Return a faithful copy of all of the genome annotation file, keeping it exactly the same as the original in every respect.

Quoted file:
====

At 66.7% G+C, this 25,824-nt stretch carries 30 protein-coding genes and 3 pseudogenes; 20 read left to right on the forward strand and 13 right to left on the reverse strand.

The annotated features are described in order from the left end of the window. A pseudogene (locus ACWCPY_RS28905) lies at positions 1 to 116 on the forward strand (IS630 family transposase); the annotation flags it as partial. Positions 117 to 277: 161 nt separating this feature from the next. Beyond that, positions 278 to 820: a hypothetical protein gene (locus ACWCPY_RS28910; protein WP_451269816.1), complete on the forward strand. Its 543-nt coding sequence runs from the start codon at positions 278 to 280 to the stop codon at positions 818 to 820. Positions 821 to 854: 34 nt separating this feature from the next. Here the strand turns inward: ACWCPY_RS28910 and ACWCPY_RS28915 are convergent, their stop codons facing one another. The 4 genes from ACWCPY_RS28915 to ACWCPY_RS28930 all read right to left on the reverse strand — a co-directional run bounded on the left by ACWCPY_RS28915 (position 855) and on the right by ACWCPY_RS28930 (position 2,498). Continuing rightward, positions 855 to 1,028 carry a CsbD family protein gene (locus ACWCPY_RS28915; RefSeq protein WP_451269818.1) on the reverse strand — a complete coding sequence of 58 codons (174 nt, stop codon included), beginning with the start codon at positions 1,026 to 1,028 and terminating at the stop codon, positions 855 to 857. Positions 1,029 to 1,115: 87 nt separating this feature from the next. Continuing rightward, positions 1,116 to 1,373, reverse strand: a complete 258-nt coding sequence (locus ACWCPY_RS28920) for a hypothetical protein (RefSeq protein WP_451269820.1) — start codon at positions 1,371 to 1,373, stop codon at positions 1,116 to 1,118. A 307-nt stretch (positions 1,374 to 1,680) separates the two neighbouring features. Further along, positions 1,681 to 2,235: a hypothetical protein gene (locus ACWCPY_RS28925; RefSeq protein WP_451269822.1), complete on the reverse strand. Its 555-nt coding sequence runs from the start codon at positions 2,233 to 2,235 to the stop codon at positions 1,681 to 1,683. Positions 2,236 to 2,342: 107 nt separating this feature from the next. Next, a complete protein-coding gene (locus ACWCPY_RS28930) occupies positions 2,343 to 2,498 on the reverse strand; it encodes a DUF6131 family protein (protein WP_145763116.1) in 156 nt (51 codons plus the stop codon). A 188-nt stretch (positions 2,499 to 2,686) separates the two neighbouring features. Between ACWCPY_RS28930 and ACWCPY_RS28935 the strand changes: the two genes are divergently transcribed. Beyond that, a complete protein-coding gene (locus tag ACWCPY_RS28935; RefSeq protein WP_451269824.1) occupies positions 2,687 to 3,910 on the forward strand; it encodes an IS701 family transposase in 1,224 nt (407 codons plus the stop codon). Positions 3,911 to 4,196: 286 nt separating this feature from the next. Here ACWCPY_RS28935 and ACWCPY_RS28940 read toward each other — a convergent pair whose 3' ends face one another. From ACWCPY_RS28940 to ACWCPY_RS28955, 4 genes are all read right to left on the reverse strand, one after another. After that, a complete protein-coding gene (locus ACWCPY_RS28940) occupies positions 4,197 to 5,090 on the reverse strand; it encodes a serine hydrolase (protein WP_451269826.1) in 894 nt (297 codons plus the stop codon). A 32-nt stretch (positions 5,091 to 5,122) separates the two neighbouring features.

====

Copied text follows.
At 66.7% G+C, this 25,824-nt stretch carries 30 protein-coding genes and 3 pseudogenes; 20 read left to right on the forward strand and 13 right to left on the reverse strand.

The annotated features are described in order from the left end of the window. A pseudogene (locus ACWCPY_RS28905) lies at positions 1 to 116 on the forward strand (IS630 family transposase); the annotation flags it as partial. Positions 117 to 277: 161 nt separating this feature from the next. Beyond that, positions 278 to 820: a hypothetical protein gene (locus ACWCPY_RS28910; protein WP_451269816.1), complete on the forward strand. Its 543-nt coding sequence runs from the start codon at positions 278 to 280 to the stop codon at positions 818 to 820. Positions 821 to 854: 34 nt separating this feature from the next. Here the strand turns inward: ACWCPY_RS28910 and ACWCPY_RS28915 are convergent, their stop codons facing one another. The 4 genes from ACWCPY_RS28915 to ACWCPY_RS28930 all read right to left on the reverse strand — a co-directional run bounded on the left by ACWCPY_RS28915 (position 855) and on the right by ACWCPY_RS28930 (position 2,498). Continuing rightward, positions 855 to 1,028 carry a CsbD family protein gene (locus ACWCPY_RS28915; RefSeq protein WP_451269818.1) on the reverse strand — a complete coding sequence of 58 codons (174 nt, stop codon included), beginning with the start codon at positions 1,026 to 1,028 and terminating at the stop codon, positions 855 to 857. Positions 1,029 to 1,115: 87 nt separating this feature from the next. Continuing rightward, positions 1,116 to 1,373, reverse strand: a complete 258-nt coding sequence (locus ACWCPY_RS28920) for a hypothetical protein (RefSeq protein WP_451269820.1) — start codon at positions 1,371 to 1,373, stop codon at positions 1,116 to 1,118. A 307-nt stretch (positions 1,374 to 1,680) separates the two neighbouring features. Further along, positions 1,681 to 2,235: a hypothetical protein gene (locus ACWCPY_RS28925; RefSeq protein WP_451269822.1), complete on the reverse strand. Its 555-nt coding sequence runs from the start codon at positions 2,233 to 2,235 to the stop codon at positions 1,681 to 1,683. Positions 2,236 to 2,342: 107 nt separating this feature from the next. Next, a complete protein-coding gene (locus ACWCPY_RS28930) occupies positions 2,343 to 2,498 on the reverse strand; it encodes a DUF6131 family protein (protein WP_145763116.1) in 156 nt (51 codons plus the stop codon). A 188-nt stretch (positions 2,499 to 2,686) separates the two neighbouring features. Between ACWCPY_RS28930 and ACWCPY_RS28935 the strand changes: the two genes are divergently transcribed. Beyond that, a complete protein-coding gene (locus tag ACWCPY_RS28935; RefSeq protein WP_451269824.1) occupies positions 2,687 to 3,910 on the forward strand; it encodes an IS701 family transposase in 1,224 nt (407 codons plus the stop codon). Positions 3,911 to 4,196: 286 nt separating this feature from the next. Here ACWCPY_RS28935 and ACWCPY_RS28940 read toward each other — a convergent pair whose 3' ends face one another. From ACWCPY_RS28940 to ACWCPY_RS28955, 4 genes are all read right to left on the reverse strand, one after another. After that, a complete protein-coding gene (locus ACWCPY_RS28940) occupies positions 4,197 to 5,090 on the reverse strand; it encodes a serine hydrolase (protein WP_451269826.1) in 894 nt (297 codons plus the stop codon). A 32-nt stretch (positions 5,091 to 5,122) separates the two neighbouring features.